Del Brazil turns his well-experienced eye to the Wetherspoons customer data breach and asks some questions about how data was being managed, given how long some of this data had been retained by Wetherspoons.
It has been recently reported that the Pub chain JD Wetherspoon has admitted that card data of 100 customers has been stolen from a database after it was hacked. Weatherspoon’s have stated that “Very limited” credit and debit card information was accessed in the hack in June and that the information could not be used as part of any attempted fraud. Weatherspoon’s further stated that personal details, including names and email addresses may also have been stolen from more than 650,000 people.
The Information Commissioner’s Office has been notified of the breach, which only came to light recently and is investigating accordingly.
The hacked database contained customer’s details which included names, dates of birth, email addresses and phone numbers; however the 100 affected whose card data was stolen had apparently bought Wetherspoon vouchers online between January 2009 and August 2014.
“Only the last four digits of payment cards were obtained in the hack as the remaining digits were not stored in Wetherspoon’s database” said John Hutson, Weatherspoon’s Chief executive. None of the card data stored by Weatherspoon’s was encrypted because other associated details were not stored on the database.
A letter to those customers whose details may have been hacked advises them to “remain vigilant for any emails that they are not expecting that specifically ask you for personal or financial information, or request you to click on links or download information”.
Despite an email warning being received about the suspected breach little if anything was done to further investigate the possibility of a hack taking place. The email warning may have been captured by a spam filter and either quarantined or automatically deleted dependent upon the settings of the relevant servers.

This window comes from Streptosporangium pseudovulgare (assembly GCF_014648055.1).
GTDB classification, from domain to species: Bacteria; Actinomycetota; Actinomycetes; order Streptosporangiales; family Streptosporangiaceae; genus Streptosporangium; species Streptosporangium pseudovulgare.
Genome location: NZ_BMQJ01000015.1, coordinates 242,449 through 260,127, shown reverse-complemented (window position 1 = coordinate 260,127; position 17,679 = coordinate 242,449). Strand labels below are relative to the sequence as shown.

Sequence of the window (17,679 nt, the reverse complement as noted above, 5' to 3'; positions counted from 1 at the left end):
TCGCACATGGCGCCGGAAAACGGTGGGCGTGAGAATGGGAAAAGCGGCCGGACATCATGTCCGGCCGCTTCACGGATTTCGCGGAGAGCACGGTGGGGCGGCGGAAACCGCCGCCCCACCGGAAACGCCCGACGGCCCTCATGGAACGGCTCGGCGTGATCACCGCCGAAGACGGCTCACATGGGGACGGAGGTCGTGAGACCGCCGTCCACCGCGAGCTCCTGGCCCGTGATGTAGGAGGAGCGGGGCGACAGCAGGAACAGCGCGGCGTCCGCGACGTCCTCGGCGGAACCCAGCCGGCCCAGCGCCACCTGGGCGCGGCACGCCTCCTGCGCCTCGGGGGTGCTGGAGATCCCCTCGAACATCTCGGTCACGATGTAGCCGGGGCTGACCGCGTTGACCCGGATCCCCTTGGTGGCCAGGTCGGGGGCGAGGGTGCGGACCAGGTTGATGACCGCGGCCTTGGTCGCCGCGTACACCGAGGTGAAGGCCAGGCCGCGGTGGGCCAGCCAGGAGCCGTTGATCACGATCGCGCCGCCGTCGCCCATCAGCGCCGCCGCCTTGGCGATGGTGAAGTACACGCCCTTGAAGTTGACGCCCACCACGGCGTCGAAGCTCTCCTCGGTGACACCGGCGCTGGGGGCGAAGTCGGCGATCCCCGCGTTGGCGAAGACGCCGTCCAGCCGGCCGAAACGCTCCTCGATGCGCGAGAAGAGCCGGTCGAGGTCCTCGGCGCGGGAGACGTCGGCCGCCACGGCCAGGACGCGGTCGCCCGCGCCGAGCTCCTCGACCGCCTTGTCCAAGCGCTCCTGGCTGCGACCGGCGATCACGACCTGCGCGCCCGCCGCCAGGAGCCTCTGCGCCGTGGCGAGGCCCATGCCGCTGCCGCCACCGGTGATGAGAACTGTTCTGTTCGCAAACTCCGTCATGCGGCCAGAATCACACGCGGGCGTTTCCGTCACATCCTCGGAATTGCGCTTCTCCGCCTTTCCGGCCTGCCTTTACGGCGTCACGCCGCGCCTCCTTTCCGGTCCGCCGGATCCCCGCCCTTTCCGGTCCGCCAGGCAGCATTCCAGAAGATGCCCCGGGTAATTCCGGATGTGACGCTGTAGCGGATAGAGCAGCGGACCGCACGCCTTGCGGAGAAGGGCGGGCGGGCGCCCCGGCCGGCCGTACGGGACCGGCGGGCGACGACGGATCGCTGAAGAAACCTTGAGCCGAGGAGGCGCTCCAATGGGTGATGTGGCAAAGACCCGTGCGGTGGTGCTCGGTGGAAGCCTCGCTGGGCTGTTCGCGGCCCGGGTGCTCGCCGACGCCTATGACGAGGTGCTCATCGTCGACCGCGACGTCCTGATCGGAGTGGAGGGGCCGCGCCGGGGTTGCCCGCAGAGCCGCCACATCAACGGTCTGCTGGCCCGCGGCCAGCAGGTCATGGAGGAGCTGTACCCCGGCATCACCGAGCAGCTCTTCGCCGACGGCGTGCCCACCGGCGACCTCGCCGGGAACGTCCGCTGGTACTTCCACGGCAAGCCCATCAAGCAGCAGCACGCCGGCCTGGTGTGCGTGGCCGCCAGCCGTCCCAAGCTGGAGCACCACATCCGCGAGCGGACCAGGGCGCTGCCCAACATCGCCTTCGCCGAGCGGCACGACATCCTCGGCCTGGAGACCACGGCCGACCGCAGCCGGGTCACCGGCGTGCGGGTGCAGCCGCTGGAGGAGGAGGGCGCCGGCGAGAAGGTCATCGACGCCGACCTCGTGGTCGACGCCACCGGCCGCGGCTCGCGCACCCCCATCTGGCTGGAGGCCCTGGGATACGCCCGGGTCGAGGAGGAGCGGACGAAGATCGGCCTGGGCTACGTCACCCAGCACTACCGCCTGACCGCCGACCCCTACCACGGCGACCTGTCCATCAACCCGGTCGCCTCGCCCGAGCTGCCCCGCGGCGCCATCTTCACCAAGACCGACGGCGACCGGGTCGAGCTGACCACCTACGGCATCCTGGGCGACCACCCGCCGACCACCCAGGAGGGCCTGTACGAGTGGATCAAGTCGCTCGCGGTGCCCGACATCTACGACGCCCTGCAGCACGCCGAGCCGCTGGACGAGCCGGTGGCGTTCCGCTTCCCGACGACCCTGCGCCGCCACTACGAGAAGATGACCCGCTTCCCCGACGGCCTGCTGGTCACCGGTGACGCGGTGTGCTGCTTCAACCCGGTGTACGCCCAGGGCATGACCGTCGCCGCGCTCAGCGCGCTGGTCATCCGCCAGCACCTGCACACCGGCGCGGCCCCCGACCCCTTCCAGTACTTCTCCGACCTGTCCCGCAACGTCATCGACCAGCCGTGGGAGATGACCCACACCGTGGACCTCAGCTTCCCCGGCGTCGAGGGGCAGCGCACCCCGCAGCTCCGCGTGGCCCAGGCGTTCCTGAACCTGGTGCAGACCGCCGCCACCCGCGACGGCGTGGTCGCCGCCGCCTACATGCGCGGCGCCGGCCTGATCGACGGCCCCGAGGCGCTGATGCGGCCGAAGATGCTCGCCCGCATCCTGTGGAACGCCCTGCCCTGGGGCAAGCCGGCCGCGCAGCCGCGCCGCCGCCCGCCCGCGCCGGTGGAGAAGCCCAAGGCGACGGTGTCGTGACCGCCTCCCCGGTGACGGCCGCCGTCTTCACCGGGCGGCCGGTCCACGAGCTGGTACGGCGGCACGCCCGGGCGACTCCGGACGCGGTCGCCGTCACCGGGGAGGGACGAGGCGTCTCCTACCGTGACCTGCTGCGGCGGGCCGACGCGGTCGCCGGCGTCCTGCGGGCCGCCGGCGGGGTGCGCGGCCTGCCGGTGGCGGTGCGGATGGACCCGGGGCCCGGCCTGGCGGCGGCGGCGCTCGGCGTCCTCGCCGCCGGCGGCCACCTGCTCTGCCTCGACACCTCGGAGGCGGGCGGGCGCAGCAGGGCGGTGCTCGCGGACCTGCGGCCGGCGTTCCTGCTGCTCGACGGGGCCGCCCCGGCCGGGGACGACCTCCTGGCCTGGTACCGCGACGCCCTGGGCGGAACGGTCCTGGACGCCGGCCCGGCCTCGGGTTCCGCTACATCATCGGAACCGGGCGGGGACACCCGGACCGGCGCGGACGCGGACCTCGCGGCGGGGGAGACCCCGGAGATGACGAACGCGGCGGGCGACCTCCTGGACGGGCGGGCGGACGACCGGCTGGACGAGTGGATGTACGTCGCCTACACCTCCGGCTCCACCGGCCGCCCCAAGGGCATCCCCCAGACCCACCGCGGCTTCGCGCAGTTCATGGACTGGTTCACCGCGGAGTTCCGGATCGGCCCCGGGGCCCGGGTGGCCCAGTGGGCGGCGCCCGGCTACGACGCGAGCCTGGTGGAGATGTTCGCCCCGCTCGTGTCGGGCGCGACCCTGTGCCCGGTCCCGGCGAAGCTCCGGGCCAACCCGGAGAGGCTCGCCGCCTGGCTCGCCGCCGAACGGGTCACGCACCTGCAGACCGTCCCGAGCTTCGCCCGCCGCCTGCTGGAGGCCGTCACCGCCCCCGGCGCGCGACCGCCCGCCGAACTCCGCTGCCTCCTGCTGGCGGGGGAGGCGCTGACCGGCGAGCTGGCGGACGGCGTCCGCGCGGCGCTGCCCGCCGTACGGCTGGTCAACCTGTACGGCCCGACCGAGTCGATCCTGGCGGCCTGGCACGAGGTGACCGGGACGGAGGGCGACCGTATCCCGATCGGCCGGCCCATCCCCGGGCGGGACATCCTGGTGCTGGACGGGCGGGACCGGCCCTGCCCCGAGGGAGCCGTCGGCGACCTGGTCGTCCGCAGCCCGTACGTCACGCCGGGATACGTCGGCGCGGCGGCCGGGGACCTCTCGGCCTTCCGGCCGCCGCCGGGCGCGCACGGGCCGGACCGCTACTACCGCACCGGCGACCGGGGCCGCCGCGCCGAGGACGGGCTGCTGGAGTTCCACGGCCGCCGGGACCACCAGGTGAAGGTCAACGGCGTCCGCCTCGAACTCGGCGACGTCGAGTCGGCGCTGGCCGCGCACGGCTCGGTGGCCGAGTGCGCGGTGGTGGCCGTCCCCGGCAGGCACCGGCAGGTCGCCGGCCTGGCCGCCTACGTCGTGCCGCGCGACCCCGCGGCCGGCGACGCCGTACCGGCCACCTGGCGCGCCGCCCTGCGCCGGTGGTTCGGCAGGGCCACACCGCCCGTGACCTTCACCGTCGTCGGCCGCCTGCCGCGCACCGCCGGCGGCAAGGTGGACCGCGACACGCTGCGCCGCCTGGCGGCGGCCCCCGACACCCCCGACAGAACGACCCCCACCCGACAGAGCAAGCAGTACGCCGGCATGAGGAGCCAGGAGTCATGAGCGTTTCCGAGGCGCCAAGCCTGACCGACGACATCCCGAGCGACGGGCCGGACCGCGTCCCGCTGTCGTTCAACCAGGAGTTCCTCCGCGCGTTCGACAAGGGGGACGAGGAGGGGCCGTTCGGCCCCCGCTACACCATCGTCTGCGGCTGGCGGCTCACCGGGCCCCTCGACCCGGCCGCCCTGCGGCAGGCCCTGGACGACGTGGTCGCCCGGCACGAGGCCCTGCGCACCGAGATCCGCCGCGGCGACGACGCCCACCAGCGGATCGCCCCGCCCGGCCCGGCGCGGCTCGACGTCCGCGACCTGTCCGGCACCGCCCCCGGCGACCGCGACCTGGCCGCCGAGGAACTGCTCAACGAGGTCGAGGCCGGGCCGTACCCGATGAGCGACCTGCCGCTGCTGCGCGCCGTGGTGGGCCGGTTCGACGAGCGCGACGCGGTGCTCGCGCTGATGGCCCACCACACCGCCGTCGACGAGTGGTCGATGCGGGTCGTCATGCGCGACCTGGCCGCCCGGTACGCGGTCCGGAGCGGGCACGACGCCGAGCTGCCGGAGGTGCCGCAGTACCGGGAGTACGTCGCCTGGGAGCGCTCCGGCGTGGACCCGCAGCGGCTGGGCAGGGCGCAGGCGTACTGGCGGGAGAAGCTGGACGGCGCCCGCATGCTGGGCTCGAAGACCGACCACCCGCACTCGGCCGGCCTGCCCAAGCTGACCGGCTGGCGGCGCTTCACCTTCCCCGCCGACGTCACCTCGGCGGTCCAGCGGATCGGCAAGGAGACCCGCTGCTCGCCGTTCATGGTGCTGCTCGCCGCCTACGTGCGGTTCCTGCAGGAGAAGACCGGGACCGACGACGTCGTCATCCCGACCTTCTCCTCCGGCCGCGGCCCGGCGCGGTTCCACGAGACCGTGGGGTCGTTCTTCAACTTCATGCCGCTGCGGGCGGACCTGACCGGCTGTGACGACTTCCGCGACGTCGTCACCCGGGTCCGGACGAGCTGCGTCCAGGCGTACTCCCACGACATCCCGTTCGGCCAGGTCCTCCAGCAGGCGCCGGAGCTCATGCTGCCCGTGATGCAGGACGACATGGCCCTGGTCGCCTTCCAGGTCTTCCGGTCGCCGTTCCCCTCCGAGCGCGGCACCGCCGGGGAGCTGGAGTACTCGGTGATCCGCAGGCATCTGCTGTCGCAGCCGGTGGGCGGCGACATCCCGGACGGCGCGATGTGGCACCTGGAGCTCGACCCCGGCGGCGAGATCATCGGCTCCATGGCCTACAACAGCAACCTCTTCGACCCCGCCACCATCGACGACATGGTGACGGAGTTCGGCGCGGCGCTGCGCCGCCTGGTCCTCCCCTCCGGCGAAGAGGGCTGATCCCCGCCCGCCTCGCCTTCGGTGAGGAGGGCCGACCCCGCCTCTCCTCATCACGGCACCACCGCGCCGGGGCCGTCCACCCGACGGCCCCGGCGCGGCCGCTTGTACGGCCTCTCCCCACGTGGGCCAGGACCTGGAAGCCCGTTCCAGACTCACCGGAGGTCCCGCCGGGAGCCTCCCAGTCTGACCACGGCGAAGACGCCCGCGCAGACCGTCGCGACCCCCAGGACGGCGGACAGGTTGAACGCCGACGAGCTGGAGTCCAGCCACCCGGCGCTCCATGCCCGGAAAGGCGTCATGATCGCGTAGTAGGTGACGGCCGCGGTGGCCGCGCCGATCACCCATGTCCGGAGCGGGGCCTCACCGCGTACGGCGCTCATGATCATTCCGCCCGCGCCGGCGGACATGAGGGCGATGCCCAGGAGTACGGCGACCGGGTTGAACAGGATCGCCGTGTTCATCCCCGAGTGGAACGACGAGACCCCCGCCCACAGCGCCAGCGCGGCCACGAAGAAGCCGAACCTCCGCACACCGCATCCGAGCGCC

Mr Hutson said that the hack has occurred between 15th and 17th June and there was no evidence that fraudulent activity had taken place using the hacked data from the database. Yo40 1jdHe added: “We have taken all necessary measures to make our website secure again following this attack. A forensic investigation into the breach is continuing.”
Serious questions need to be asked of Wetherspoon’s as to why they were retaining customer data for such a long period time in fact well past the time for which it was intended to be used for. Further investigation should establish as to how and why the data was retained for such a long period of time and again one of the main data protection principles is at the forefront of the author’s mind. If the data was being retained for an appropriate reason and with the individual’s permission was there sufficient security measures in place to safe guard against and/or deter would be hackers.
Weatherspoon’s have already given a clear indication that they fully intend to keep their retention of personal data to a minimum, as stated by founder and Chairman Tim Martin. Is this likely to be to satisfy the ICO, well in essence, yes, as it does show a clear intention to limit the amount of personal data being retained by Weatherspoon’s; although once the ICO investigation has been completed it is likely that a number of requirements and/or recommendations will be imposed by the ICO.
It is of the opinion of the author that should the ongoing investigation by the ICO highlight significant failings by Weatherspoon’s in the protection of customer data then a fine should be imposed that is in line with the seriousness and size of the breach. The ICO may take a dim view of this breach as it likely to flaunt one of the key data protection act principles in that Weatherspoon’s may have been storing customer data for longer than necessary and may have not afforded the information the appropriate level of security measures.
Currently there is no legal requirement for companies to report data breaches and/or losses to the ICO; however this is likely to change in the very near future. In the author’s opinion that each and every company has a moral obligation to not only report the breach or loss of personal data to the individual concerned but also to any recognised institute, such as the ICO, so that improvements on data protection can be pushed forward by looking at previous failings.